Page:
Sunday, November 25, 2007

The Solemnity of Our Lord Christ the King

Rex tremendae maiestatis
qui salvandos salvas gratis,
salva me, fons pietatis


King of tremendous majesty
Who saves those to be saved for free,
Save me, fount of piety.

Not that it's my business casting judgment (I am after all a creatura judicanti responsura), but most of the changes to our Church Caledar made some decades back seem pointless or worse. Ordinary Time, anyone? I think there's an exception to be made, however, for today's feast. November being the month of meditation upon death, of prayer for the faithful dead and for hearing Requiems, as well as the end of the Liturgical year, ending it a celebration of the Crucified God's kingship over all creation seems eminently fitting. Send the year out with a bang, not a whimper! Not only that, but it provides an excellent transition into the next year and perhaps points out some often-overlooked points. Advent is, of course, the season of purification anticipating Christimas, but with Christmas being more and more hyped up every year, Advent's eschatological dimension seems more and more rarely noticed. Its function is not simply to help us spiritually recapitulate old Israel's waiting and longing for the Messiah's first advent, but also the heighten and make explicit our anticipation of the second. Today's Solemnity seems to tie together November's liturgical focus with December's, and help us to make our Advent not only an anticipation of Christmas, but also an anticipation of our own death, judgment, resurrection, and (hopefully) participation in Christ's kingship of the universe.

That's all my preaching for today. We can all get back to our liturgical griping now.

5 comments:

Lee Faber said...

Requiems?

Lee Faber said...

I found this inflammatory remark on fisheaters.org

"Note: In the Novus Ordo, this Feast was moved from the last Sunday in October to the last Sunday of the Season after Pentecost, which is the Sunday before Advent Sunday. The effect of this is to interrupt the relationship between the reign of Christ with His Saints, who are commemorated en masse on 1 November, and the necessity of our recognizing His Kingship now, during this "thousand years" of the Church Age. With the Feast moved to the very last Sunday in the Time After Pentecost, it leads one to believe that Christ isn't King now, and that all persons and nations don't need to recognize Him as King now -- but that He will be recognized as King only at the end of time when He reveals Himself at His Second Advent. In other words, the moving of the Feast symbolically defeats the very purpose of the Feast, which is to not only honor the very fact of His Kingship, but to pray for the conversion of all people and nations to His Church so that souls will be saved and the social order will conform to the moral law."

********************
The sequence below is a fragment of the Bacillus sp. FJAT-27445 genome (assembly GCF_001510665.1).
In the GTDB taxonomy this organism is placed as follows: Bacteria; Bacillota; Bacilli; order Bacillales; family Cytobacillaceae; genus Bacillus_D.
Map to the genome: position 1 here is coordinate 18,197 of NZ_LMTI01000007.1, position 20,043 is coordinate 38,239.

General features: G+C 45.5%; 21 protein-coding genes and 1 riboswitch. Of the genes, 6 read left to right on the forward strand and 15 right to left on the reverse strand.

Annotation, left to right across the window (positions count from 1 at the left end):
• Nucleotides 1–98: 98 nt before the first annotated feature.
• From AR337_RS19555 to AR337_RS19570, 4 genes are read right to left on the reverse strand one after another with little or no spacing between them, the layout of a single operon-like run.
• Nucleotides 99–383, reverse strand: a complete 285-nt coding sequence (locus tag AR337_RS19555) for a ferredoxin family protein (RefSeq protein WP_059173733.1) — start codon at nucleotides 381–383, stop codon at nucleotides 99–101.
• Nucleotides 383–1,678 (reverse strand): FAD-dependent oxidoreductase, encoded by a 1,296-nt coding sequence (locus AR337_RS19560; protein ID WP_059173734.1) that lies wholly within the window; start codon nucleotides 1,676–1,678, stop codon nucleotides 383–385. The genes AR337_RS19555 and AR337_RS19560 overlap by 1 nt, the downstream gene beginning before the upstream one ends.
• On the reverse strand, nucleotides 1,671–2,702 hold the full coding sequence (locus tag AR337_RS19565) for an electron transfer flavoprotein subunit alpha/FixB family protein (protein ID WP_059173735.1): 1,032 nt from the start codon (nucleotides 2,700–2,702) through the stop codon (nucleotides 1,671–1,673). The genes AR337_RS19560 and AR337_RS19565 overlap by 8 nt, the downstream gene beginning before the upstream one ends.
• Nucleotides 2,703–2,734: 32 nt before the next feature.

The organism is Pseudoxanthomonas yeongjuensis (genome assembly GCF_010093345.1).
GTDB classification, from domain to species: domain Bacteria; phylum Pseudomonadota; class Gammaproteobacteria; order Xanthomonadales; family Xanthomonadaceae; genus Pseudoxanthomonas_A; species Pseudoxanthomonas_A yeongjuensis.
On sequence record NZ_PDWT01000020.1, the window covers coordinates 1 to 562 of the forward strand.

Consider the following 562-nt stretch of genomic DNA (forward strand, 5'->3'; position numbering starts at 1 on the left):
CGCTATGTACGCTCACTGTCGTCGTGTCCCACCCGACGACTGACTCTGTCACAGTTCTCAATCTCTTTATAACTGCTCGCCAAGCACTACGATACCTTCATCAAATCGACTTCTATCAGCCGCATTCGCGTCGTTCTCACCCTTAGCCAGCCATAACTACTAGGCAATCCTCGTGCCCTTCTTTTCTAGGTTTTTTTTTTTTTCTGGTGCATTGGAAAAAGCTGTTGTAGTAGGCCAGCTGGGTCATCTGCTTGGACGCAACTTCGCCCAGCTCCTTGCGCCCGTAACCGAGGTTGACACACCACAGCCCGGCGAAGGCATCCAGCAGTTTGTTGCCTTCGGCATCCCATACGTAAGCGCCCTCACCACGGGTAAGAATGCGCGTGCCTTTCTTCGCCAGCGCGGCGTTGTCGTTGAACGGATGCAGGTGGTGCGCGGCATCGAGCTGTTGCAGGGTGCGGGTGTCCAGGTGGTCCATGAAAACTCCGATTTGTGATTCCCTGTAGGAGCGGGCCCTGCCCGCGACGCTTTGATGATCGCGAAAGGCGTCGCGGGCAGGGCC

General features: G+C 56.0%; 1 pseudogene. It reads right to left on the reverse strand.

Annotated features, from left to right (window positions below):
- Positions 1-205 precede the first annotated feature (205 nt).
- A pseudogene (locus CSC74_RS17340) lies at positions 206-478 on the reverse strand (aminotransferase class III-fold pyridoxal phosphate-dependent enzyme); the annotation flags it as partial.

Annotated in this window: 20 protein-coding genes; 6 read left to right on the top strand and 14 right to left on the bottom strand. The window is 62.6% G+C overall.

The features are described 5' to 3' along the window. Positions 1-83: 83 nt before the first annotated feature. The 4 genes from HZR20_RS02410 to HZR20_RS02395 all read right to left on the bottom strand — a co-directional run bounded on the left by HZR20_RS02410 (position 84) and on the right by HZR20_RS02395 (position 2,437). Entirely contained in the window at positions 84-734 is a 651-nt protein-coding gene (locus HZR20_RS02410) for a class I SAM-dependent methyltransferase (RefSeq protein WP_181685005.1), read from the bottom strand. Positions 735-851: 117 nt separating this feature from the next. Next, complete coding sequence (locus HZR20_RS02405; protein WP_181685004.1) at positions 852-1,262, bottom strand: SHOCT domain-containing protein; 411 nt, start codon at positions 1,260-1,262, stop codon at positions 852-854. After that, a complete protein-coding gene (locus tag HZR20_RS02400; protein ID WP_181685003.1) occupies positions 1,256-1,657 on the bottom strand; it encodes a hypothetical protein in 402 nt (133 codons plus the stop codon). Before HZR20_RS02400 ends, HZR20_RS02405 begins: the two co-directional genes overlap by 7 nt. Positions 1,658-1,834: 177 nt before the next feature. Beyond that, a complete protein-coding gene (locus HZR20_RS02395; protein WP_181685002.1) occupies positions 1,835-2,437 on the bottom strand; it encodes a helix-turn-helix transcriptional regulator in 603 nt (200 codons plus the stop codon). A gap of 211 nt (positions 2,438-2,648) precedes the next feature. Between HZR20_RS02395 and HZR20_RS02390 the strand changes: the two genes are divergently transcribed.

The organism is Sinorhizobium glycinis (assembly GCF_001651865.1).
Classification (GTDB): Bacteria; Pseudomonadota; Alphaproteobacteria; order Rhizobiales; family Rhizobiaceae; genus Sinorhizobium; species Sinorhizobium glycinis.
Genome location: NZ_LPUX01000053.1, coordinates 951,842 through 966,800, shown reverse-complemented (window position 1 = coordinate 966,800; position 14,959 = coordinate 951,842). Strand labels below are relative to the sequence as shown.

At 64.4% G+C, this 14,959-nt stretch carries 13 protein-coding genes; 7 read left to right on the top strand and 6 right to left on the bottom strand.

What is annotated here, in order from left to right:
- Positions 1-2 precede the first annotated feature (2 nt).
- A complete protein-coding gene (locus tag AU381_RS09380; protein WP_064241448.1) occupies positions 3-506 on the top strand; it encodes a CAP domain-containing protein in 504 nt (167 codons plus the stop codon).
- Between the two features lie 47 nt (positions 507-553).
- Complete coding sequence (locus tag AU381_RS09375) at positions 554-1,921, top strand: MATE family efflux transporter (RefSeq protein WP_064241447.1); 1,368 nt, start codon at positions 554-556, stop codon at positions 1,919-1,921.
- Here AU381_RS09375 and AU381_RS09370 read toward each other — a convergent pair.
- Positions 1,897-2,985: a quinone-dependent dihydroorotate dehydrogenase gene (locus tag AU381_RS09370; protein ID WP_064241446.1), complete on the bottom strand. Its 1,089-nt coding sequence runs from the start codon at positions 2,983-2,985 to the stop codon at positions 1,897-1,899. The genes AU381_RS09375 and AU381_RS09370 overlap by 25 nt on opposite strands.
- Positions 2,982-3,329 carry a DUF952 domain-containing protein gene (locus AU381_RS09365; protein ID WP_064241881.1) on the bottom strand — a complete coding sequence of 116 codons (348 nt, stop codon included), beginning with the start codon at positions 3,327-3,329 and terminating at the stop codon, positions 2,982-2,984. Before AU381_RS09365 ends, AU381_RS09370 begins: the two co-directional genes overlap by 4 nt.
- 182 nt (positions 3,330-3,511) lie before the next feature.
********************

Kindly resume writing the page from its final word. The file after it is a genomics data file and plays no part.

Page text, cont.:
Lee Faber said...

hmm...Scotus and Christ the King?

From the EWTN bio:

"Here you will find a brief biography of Bl. John Duns Scotus, Franciscan Priest and Theologian of the Thirteenth Century. Next to St. Bonaventure, Bl. John is perhaps the most important and influential theologian in the history of the Franciscan Order. He was the founder of the Scotistic School in Theology, and until the time of the French Revolution his thought dominated the Roman Catholic faculties of theology in nearly all the major universities of Europe. He is chiefly known for his theology on the Absolute Kingship of Jesus Christ, the Immaculate Conception of the Blessed Virgin Mary, and his philosophic refutation of evolution."

Michael said...

Re: requiems; I at least feel more compelled to listen to Requiem masses in the weeks after All Souls day, and during the autumn generally.

The fisheaters' reading of the move seems less plausible to me than my own (big surprise). I'm not so sure that the connection with All Saints is really very clear. Certainly putting it near All Saints Day doesn't, as far as I can tell, do anything to emphasise the necessity of recognizing Christ's kingship here and now. And their point about the new relationship with Advent would make more sense if Christ the King came after Advent rather than before.

What is this scotistic refutation of evolution I've been hearing so much about?

Lee Faber said...

Though it seems oddly confirmed by the papal preacher Fr. Cantalamessa who in his Christ the king homily said that now the emphasis is on Jesus being king of my heart, rather than socio-political kingship. Perhaps not relevant to the calendar change.

I don't know about this evolution claim. He did attack (so i hear, though I didn't see it in Ord. II) the seminal reasons, which are kind of like evolution.